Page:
transom door 23.jpg
    138.4 KB · Views: 103
  • transom door 25.jpg
    transom door 25.jpg
    86.2 KB · Views: 116
  • transom door 26.jpg
    transom door 26.jpg
    128 KB · Views: 116
  • transom door 27.jpg
    transom door 27.jpg
    120 KB · Views: 111
The threshold was solid, but getting underneath it down in the lazarette, it's hard to figure out what kind of structure it used to be. There's what looks like a mahogany or teak beam below inside some shredded mess of a fiberglass box. Anyway there was no moisture left, so I simply drove some dried and resin soaked dowels down into the old hinge screw holes, let them seal overnight and cut them off flush in the morning. More mat, roving and 1708 with poly resin filled the voids. I suppose if you go with epoxy resin here, just thickened epoxy would do the holes just fine, but the holes were more than 2.5" deep. Dripping epoxy might have left some air space, and we were already using polyester resin, so....

Now that the threshold was actually your walkway to the platform, some non-skid surface like the platform itself would be a good idea.
 

Attachments

  • transom door 28.jpg
    transom door 28.jpg
    115 KB · Views: 96
  • transom door 29.jpg
    transom door 29.jpg
    114.3 KB · Views: 117
  • transom door 30.jpg
    transom door 30.jpg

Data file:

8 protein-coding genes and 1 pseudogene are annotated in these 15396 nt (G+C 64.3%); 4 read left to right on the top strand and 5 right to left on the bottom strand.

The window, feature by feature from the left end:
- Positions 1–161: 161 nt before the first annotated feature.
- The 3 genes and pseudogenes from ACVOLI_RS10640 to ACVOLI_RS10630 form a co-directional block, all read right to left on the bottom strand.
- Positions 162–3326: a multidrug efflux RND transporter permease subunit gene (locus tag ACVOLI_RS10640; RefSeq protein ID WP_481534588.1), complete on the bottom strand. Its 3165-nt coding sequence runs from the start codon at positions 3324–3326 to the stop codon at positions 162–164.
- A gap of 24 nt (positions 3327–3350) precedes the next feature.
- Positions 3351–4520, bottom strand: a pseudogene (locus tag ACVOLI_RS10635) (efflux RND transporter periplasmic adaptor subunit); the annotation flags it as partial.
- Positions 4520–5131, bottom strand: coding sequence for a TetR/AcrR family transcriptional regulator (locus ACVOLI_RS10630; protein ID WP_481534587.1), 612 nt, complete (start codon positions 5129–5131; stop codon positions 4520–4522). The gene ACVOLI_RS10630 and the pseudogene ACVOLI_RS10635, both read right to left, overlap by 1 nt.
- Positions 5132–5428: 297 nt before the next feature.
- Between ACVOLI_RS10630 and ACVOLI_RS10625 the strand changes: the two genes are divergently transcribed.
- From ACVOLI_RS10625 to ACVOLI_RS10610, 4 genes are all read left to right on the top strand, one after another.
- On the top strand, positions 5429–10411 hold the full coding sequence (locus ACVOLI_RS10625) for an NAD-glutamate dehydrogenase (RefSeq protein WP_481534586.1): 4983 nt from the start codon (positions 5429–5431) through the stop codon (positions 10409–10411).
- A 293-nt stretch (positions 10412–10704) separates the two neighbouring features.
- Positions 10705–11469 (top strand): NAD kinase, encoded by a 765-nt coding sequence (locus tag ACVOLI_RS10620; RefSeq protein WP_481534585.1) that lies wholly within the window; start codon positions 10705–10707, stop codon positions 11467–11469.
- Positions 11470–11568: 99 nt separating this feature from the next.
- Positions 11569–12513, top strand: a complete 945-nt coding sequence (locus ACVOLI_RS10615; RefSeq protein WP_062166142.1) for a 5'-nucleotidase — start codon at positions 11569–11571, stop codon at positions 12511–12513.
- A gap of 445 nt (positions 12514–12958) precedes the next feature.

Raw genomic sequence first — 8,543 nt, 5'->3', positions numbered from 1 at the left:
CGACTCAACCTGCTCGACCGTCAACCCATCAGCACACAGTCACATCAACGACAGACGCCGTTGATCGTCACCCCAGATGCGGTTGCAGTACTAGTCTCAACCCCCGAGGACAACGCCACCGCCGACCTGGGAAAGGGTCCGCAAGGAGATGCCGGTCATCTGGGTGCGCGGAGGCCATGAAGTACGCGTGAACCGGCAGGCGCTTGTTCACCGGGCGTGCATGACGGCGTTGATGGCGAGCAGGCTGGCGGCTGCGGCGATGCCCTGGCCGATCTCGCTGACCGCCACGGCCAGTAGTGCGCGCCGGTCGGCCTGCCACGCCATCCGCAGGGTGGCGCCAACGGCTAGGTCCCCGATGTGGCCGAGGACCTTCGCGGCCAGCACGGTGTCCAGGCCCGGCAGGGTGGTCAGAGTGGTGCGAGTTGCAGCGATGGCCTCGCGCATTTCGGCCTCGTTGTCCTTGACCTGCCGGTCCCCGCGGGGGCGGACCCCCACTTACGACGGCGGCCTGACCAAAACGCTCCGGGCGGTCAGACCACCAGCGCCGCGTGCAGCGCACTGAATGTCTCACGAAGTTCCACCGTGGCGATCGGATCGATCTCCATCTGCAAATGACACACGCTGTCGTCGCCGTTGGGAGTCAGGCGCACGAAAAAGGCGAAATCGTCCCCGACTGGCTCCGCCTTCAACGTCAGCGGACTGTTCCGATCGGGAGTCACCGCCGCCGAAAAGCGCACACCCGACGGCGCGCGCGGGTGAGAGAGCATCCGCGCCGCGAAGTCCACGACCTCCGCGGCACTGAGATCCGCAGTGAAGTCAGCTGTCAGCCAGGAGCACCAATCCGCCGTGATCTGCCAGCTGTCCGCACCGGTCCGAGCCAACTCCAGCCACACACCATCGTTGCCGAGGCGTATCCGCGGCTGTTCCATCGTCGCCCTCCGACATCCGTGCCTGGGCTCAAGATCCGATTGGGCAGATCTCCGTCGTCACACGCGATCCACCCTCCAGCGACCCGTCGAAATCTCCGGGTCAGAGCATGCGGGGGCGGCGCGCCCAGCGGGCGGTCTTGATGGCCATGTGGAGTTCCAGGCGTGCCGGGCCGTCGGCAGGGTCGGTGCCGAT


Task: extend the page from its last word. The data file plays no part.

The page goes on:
155.5 KB · Views: 117
Clean-up time.

Doors looked, fit, and operated great. I'll be looking for the right springs to add to the hinge bolts so the Admiral can lift the doors easily, and since the doors fit into the original threshold well just like the original, they are really supported against wave hits, but now I need to figure out something to brace the top of the doors at the cap rail. I thought of a huge, like 3/8 thick SS padlock affair that would fit flat on the cap rail of one side and swing over to a brace on the other side. Maybe a huge door bolt. Any ideas?

Now, to add the SS rub-rail topper and the new lettering.
 

Attachments

  • transom door 33.jpg
    transom door 33.jpg
    154.7 KB · Views: 114
  • transom door 34.jpg
    transom door 34.jpg
    118.5 KB · Views: 122
Wow! Looks great, HH. You set the gold standard for practical, professional mods.

So tell us.....when exactly did you become 'radicalized'? :eek: :socool: :oops:
 
Brilliant Larry! That will make a world of difference.
 
Some mighty professional work, sir.
 
Looks like the original factory fit out. In fact, it`s probably better.
 
Back
Top Bottom